Through research, you will gather information that supports your ideas, which you find in sources created by others. A citation gives your reader the information needed to locate these works. Citing these sources is important because:
If you don't credit the authors of your sources by citing them in your paper, you are committing plagiarism, which is not acceptable at Northampton Community College.
If your professor has given specific instructions about the citation style you should use or how citations should be formatted for their assignments, always follow those instructions.
You need to cite:
You don’t need to cite your own opinions and insight, and you don’t need to cite facts that are common knowledge (information repeated in multiple sources that is widely known or accepted as a fact).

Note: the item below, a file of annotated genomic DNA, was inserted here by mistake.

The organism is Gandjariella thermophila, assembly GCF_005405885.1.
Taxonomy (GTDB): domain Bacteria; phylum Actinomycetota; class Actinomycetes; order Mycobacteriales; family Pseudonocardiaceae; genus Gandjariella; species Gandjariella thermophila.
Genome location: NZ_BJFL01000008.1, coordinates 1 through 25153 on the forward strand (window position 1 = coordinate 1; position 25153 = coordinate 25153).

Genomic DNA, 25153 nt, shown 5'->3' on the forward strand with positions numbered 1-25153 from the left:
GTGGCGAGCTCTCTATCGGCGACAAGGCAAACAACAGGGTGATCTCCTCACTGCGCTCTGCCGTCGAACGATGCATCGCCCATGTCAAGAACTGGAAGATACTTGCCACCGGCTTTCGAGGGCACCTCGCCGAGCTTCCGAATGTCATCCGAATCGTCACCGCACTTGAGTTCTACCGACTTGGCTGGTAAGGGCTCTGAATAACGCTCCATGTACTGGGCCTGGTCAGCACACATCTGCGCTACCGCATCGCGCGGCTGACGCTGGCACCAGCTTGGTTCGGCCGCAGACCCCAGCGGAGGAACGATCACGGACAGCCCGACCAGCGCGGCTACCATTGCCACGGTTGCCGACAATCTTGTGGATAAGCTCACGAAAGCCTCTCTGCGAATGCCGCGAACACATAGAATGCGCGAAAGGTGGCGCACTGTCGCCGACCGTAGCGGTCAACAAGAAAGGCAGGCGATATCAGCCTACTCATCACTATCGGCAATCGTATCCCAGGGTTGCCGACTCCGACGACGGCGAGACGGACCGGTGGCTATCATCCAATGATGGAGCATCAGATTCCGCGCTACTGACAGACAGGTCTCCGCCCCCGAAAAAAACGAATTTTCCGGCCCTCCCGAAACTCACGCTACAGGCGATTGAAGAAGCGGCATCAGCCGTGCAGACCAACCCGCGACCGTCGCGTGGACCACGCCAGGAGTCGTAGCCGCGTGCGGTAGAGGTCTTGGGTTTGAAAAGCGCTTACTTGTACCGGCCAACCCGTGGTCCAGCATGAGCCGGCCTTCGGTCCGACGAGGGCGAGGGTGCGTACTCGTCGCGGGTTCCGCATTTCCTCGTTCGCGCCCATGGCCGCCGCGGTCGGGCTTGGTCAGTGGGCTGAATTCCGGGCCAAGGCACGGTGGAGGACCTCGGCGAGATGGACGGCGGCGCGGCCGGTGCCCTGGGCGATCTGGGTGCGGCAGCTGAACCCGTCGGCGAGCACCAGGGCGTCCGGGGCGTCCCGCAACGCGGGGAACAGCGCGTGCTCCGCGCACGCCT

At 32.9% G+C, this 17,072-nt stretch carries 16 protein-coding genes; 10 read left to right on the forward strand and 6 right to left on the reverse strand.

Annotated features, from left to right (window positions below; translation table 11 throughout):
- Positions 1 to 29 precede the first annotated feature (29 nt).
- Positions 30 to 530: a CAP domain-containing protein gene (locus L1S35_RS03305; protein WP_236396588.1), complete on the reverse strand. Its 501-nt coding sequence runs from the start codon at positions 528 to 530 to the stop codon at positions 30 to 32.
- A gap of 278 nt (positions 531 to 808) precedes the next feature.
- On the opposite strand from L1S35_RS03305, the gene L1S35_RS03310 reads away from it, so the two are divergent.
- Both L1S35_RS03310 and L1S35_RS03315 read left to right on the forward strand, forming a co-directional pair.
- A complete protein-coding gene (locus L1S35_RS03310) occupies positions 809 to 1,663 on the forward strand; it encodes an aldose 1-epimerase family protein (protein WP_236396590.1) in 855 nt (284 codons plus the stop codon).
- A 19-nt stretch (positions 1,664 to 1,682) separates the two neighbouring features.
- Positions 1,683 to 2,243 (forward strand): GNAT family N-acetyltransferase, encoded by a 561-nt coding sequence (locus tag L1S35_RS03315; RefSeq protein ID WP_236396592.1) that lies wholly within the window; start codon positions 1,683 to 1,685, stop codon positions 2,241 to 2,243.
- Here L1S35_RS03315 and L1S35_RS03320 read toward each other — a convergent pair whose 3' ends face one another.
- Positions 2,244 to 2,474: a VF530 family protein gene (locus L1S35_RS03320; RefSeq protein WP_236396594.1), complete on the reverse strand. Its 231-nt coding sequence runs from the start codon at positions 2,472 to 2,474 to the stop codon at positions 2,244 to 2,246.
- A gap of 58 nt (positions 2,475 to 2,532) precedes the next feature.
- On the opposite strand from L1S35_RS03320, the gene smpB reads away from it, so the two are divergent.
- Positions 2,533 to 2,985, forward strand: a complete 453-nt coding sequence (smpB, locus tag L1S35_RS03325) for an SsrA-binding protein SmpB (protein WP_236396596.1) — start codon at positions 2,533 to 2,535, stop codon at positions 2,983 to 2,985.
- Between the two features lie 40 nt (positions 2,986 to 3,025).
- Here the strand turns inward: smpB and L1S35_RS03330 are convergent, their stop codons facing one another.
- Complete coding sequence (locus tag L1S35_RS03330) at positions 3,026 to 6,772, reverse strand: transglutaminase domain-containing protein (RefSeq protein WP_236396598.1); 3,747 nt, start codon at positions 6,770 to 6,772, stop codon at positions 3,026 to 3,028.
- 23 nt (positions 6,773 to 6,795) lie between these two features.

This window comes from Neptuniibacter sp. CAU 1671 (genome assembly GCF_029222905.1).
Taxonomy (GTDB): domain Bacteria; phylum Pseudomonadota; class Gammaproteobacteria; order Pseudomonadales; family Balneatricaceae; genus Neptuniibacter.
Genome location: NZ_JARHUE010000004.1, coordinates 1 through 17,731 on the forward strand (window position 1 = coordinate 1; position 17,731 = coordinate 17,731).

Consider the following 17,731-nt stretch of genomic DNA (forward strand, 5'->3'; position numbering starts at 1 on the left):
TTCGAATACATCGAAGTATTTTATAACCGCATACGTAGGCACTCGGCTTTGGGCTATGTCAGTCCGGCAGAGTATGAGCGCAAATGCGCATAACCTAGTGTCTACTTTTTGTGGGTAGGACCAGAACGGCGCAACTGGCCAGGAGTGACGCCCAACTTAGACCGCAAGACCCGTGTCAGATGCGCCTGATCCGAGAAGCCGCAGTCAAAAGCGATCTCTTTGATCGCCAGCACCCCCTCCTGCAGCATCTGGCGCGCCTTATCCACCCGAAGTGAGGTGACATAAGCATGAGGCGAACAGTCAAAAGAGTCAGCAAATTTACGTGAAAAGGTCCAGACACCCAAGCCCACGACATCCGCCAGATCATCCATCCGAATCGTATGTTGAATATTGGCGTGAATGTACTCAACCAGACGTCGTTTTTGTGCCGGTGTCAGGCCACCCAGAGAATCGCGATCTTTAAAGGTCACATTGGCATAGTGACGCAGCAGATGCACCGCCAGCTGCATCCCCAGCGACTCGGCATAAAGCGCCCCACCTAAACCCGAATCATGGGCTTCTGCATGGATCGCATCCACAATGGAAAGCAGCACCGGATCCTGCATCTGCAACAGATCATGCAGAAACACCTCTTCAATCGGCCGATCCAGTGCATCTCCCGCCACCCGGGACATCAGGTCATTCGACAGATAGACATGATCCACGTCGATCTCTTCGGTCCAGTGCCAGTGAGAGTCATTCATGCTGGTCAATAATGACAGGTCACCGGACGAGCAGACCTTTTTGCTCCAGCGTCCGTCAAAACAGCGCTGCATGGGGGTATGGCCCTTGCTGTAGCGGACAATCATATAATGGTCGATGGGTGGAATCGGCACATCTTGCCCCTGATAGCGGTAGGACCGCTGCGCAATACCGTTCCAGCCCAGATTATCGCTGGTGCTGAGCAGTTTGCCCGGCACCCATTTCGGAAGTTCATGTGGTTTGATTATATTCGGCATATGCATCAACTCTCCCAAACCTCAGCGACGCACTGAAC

When in doubt, it's best to cite.
Each discipline and area of study has a citation style or guide that outlines citation rules for writing in that area of study.
Citation styles differ in regards to formatting and the details of how source information appears, but much of the information required for the citations is the same.
For most citation styles, there are two aspects that work together:
The citation styles you'll most likely encounter at NCC are MLA (Modern Language Association), APA (American Psychological Association), and the Chicago Manual of Style.
No online citation tool or software is perfect. They can find the wrong information for the source you are using. If you enter incorrect information or do not include some information, then the citation they create will be incorrect.
The library's databases may provide a citation for a source you find in them, but this should only be used as a starting point. They may not be entirely accurate, either. They often include too much information or are formatted incorrectly (they might be missing hanging indents, italicization, or double-spacing).
It is up to you to check the accuracy of your citations before submitting research papers or other class assignments.